'Unresolved emotional or relational issues should be addressed before beginning medical therapies,' Berman her colleagues said (December issue of The Journal of Urology).
Those in the study included women who were postmenopausal (or had had a hysterectomy), aged from 30-71 (average age 51).
Two questions (asked after the women had taken the Viagra of Placebo) the team focussed on were:
1. After taking the study medication, the sensation/feeling in my genital (vagina, labia, clitoris) area during intercourse or stimulation seemed to be: (a) more than before, (b) less than before, or (c) unchanged.
2. After taking the study medication, intercourse and/or foreplay was (a) pleasant and satisfying; better than before taking the study medication; (b) unpleasant; worse than before the study medication; (c) unchanged; no difference; or (d) pleasant but still not like it used to be or I would like it to be.

Regarding Question 1 the results were:
Placebo patients: 44% reported an improvement
Viagra Patients: 57% reported an improvement

Regarding Question 2 the results were:
Placebo patients: 26% reported an improvement
Viagra patients: 42% reported an improvement

However, of the patients (on Viagra) with sexual arousal disorder who did not have HSDD 68% reported an improvement on the first question (eight times more than women without HSDD who were on the placebo).
In addition, of the patients (on Viagra) with sexual arousal disorder who did not have HSDD, 50% said there was an improvement in question 2 (11 times more than the non-HSDD women on the placebo).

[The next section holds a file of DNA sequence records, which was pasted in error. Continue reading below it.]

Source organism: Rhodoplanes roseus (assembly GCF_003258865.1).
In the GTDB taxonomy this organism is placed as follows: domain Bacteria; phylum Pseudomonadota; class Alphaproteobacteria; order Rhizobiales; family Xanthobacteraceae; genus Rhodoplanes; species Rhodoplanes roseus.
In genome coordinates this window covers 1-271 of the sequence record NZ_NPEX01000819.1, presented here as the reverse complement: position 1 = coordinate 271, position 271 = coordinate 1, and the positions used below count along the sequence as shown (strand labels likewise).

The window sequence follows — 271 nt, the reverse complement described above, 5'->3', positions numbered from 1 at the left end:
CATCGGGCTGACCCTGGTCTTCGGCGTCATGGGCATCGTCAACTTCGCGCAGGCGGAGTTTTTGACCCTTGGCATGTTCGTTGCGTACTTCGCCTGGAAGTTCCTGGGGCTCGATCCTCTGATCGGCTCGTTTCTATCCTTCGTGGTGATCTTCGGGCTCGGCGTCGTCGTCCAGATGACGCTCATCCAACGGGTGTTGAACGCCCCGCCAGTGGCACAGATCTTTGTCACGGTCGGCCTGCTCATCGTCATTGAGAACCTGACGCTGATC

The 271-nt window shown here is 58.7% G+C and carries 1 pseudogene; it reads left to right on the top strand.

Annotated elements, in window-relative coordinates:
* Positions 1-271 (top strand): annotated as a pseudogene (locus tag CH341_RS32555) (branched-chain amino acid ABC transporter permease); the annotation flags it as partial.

The authors also said that women who respond to Viagra may need to have normal levels of oestrogen and testosterone. For many postmenopausal women, that may mean menopausal replacement therapy. In the present study, the women had normal hormone levels or were receiving menopausal replacement therapy.


Cialis aids prostate cancer sex function

ROTTERDAM, Netherlands, Oct. 2 (UPI) -- Dutch scientists say they have found a drug usually prescribed for erectile dysfunction in men increases the sexual function of prostate cancer survivors.
Prostate cancer is the most commonly diagnosed cancer in men. But after treatment, some patients report trouble achieving an erection sufficient for sexual activity -- a medical condition called erectile dysfunction or ED. In the Dutch study, physicians wanted to test whether the drug Tadalafil, which sells under the brand name Cialis, would help prostate cancer survivors with ED who were treated with three-dimensional conformal radiation therapy.